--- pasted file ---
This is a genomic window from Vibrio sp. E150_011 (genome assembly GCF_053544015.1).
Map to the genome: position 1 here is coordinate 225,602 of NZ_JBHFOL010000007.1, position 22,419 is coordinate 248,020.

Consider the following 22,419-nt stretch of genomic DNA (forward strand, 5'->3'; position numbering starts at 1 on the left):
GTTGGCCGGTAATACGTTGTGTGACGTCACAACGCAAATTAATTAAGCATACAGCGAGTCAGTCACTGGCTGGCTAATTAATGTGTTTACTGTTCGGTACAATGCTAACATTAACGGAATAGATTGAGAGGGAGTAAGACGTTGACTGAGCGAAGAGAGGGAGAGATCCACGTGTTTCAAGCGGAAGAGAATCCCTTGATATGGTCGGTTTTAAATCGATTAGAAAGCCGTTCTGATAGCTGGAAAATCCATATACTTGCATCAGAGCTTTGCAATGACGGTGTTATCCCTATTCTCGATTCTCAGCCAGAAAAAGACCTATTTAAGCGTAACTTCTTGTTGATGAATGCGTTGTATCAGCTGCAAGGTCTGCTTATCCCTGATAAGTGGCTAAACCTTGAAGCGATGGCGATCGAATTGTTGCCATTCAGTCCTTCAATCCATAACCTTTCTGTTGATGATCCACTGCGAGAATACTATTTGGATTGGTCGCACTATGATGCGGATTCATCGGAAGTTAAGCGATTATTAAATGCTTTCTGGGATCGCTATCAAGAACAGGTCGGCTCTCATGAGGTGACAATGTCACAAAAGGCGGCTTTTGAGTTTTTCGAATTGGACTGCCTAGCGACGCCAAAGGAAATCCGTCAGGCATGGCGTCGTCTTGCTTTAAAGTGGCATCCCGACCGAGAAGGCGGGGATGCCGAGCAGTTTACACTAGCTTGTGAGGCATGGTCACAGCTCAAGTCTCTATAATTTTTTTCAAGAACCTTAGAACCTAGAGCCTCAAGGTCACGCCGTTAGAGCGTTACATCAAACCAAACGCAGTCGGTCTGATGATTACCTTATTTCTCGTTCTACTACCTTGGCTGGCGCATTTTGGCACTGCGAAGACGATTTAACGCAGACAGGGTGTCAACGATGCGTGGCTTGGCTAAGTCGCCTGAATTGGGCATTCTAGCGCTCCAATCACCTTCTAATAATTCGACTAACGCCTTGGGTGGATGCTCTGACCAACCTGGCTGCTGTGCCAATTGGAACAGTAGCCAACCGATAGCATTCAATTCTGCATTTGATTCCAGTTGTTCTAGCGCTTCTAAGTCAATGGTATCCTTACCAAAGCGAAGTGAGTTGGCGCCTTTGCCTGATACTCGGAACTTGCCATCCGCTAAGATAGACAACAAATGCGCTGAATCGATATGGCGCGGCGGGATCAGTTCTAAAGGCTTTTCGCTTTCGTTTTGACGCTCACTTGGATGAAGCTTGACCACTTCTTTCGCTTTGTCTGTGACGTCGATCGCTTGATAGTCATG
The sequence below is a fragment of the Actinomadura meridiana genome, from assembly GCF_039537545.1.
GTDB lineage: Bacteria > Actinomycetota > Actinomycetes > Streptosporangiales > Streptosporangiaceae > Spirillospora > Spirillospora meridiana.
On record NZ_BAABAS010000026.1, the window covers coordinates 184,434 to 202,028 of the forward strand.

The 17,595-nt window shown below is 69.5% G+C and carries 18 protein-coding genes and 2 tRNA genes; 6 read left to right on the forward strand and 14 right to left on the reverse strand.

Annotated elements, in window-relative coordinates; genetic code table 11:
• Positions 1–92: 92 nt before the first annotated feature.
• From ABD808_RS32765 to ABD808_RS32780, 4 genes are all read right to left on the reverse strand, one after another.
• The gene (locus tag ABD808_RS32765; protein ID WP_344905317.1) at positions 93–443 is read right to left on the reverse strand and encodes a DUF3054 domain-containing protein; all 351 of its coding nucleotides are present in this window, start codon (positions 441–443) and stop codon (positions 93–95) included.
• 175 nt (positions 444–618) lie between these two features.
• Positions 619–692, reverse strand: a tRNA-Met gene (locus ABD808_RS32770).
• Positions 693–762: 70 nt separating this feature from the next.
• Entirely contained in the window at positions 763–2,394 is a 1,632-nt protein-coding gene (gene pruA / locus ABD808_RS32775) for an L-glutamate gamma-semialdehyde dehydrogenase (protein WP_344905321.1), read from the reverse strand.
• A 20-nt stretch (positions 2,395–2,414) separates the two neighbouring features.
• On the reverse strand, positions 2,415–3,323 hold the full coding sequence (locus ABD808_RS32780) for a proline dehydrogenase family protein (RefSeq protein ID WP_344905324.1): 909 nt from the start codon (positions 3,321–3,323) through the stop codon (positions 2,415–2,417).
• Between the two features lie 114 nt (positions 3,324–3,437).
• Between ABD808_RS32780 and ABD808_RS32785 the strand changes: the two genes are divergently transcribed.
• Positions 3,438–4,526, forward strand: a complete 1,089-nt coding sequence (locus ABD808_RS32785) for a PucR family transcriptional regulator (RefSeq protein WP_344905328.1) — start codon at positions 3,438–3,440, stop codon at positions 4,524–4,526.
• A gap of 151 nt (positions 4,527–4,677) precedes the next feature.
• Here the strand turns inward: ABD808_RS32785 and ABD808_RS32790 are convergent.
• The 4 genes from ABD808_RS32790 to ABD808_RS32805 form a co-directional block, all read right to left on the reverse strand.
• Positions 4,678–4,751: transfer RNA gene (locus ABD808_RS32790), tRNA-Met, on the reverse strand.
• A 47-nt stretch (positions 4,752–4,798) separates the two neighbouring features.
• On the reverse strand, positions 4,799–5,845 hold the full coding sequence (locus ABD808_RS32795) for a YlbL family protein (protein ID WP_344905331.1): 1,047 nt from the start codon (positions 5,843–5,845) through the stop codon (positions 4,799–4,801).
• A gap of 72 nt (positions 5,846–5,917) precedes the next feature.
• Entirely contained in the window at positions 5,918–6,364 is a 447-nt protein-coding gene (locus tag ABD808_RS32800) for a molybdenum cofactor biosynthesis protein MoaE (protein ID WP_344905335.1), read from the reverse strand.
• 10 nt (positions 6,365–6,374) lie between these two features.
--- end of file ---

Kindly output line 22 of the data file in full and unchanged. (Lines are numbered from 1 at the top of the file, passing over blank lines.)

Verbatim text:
• A gap of 151 nt (positions 4,527–4,677) precedes the next feature.